In choosing conditions for each assay to use for screening, we balanced the desire to reduce protein concentrations with retaining good signals. Flowcharts for the conditions and procedures for the four Alpha assays (PCNA ubiquitination, Uba1~ubiquitin thioester formation, Rad6~ubiquitin thioester formation, and Rad18 autoubiquitination) are shown in Fig. 4.
Evaluation of the performance of the Alpha assays for PCNA ubiquitination and Uba1~ubiquitin thioester formation by testing with already identified inhibitors
In addition to evaluating plate quality control metrics, we further validated the assays with inhibitors of Uba1 we recently discovered , a number of different green tea compounds (structures in Fig. 5). We performed dose–response experiments with the Alpha assays for PCNA ubiquitination (Fig. 6) and Uba1~ubiquitin thioester formation (Fig. 7a and b). The structure–activity relationships were similar to those we previously reported , with generally similar trends in relative calculated IC50 values for each of the bioactive compounds, as shown in Table 1.
The PerkinElmer Alpha system is based on the luminescent oxygen channeling immunoassay, a homogeneous bead-based immunoassay method. High-energy irradiation at 680 nm excites the photosensitizer phthalocyanine in the Alpha donor beads, which converts ambient ground-state oxygen to an excited singlet state (distinct from the far more reactive superoxide radical), which has a half-life of ~ 4 μs in aqueous solutions and can diffuse over a distance of up to ~ 200 nm. If an Alpha acceptor bead is within this distance, the singlet oxygen can react with a thioxene derivative in the acceptor bead, producing a chemiluminescent emission that excites fluors also contained in the acceptor beads (anthracene and rubrene for the version of the assay known as AlphaScreen or a europium chelate for that known as AlphaLISA). The resulting fluorescent emissions (520–620 nm or 615 nm for AlphaScreen or AlphaLISA, respectively) are detected by a photomultiplier tube. AlphaLISA acceptor beads, with a more narrowly defined and sharp emission spectrum, are useful in certain samples, such as serum or plasma, where there may be components that interfere with the AlphaScreen emission. In the present study, we employed the AlphaScreen acceptor beads, but we have also worked with AlphaLISA acceptor beads in the PCNA ubiquitination assay and found no difference in performance between the two versions of the Alpha assay in our system .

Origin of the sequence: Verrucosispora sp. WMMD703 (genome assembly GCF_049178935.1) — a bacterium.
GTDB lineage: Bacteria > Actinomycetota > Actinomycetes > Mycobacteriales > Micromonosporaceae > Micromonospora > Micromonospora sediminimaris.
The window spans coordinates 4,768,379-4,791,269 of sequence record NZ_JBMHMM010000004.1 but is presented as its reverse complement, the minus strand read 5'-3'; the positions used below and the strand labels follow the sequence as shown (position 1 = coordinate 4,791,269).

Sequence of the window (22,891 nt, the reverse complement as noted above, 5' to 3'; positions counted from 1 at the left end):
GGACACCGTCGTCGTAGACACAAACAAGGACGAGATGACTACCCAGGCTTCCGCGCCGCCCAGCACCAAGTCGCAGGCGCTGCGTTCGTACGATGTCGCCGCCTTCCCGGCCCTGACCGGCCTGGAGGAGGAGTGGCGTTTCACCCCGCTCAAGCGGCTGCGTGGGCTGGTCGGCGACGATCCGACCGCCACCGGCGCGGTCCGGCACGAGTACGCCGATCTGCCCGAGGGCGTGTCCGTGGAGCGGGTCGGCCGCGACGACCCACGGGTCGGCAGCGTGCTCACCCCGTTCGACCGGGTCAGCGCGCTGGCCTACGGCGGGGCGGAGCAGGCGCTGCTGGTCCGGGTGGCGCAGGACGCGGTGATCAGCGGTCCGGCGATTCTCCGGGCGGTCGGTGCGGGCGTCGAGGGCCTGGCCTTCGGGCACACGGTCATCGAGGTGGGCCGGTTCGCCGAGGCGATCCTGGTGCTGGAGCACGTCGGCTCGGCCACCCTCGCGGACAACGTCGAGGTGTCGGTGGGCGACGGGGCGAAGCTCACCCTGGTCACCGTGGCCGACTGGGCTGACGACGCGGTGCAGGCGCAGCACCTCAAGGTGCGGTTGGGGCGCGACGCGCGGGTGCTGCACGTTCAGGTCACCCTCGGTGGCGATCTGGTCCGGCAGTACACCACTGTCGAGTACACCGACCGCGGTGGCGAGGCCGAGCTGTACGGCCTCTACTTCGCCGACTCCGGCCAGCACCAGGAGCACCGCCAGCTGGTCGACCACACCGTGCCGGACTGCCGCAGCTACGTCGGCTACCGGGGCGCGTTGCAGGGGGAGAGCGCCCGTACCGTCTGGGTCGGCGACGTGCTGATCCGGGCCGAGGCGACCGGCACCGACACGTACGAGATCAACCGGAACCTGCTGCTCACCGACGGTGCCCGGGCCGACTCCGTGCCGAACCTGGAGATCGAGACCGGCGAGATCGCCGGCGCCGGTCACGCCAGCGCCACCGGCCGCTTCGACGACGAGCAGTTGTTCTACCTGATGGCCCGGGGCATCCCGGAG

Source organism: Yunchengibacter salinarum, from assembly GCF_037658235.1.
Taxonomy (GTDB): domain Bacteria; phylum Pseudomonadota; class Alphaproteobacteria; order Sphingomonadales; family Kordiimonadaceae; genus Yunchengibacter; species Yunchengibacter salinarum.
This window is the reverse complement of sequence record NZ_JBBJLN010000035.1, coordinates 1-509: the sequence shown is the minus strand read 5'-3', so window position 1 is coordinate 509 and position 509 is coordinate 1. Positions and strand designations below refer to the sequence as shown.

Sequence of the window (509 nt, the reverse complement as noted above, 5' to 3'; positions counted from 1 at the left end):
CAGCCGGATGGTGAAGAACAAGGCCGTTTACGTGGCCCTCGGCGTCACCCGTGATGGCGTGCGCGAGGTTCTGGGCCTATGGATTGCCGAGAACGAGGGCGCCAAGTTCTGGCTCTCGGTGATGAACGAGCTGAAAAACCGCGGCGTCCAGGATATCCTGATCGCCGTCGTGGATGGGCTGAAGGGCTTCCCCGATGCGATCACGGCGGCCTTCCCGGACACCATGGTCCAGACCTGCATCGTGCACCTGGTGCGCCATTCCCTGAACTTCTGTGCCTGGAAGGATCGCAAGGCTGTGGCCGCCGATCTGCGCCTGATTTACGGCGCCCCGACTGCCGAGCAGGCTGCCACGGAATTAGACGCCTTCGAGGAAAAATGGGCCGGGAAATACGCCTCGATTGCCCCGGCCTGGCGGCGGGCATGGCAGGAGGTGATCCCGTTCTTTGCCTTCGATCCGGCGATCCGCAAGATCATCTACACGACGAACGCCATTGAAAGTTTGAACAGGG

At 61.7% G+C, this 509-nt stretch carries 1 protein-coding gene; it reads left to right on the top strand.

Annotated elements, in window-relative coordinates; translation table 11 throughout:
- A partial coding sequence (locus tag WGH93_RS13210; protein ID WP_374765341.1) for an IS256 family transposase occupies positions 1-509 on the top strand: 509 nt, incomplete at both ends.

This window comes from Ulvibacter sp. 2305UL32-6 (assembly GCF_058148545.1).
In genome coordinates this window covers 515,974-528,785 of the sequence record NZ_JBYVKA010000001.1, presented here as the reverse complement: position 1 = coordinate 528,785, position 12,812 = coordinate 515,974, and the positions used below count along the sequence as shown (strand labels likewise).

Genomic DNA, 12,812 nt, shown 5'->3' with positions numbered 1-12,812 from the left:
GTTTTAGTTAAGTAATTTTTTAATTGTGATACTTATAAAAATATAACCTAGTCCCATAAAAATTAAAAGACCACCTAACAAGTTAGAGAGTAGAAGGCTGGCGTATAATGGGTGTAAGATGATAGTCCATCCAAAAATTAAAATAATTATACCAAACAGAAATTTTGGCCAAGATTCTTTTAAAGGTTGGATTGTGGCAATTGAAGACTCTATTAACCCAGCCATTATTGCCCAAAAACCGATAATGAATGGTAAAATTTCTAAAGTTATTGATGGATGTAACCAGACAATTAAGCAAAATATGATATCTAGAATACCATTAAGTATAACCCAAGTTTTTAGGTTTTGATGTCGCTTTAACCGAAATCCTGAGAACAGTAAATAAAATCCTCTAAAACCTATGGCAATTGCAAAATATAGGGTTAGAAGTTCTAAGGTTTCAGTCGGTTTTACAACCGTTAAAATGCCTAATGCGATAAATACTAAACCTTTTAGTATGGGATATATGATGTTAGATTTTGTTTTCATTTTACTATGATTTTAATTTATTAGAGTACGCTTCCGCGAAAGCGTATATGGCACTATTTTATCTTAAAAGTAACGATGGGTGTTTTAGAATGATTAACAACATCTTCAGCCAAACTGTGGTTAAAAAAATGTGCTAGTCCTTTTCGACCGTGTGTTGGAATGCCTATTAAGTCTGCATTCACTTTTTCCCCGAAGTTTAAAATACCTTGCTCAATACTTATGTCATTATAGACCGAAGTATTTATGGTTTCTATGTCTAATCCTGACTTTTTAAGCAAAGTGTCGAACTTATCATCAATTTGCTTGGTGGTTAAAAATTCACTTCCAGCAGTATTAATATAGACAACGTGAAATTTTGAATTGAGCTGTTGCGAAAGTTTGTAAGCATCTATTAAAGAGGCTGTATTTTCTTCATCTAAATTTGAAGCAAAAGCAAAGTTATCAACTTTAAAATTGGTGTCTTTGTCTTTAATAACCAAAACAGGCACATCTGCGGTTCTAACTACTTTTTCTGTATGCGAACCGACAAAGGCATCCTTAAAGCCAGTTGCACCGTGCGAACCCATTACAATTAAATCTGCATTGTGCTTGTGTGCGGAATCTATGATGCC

We have applied the Alpha system to the PCNA ubiquitination cascade, first to the overall process and then to the different intermediary steps in the reaction sequence involving covalent ubiquitin adducts. Modulators of the different specific components of the PCNA ubiquitination cascade can be identified and characterized in terms of degree of potency readily, allowing for rapid discovery of both potential research probes and therapeutic agents with a broad spectrum of anticancer activity.
In addition to its utility as a high-throughput screening method with advantages over RET and ELISA approaches (reviewed in ref. ), the Alpha system is considerably quicker, simpler, and more sensitive than Western blot analysis and other traditional methods for low-throughput detection of ubiquitination or ubiquitin thioester conjugates. We found reasonably good correspondence in compound potency trends between the Alpha assay and traditional assays (Table 1) with the Uba1 inhibitors we previously reported . In addition, the Alpha system has been used to probe components of other ubiquitination or UBL post-translational modification pathways [20,21,22,23,24,25]. Here we have adapted it to look at new ultimate substrate modifications (PCNA and Rad18) and also to evaluate intermediate ubiquitin conjugates in the pathway. The approach can be employed to screen not only for inhibitors but also for activators/enhancers of these processes, particularly if the screening is done at reaction times prior to normal attainment of saturating modification of a substrate.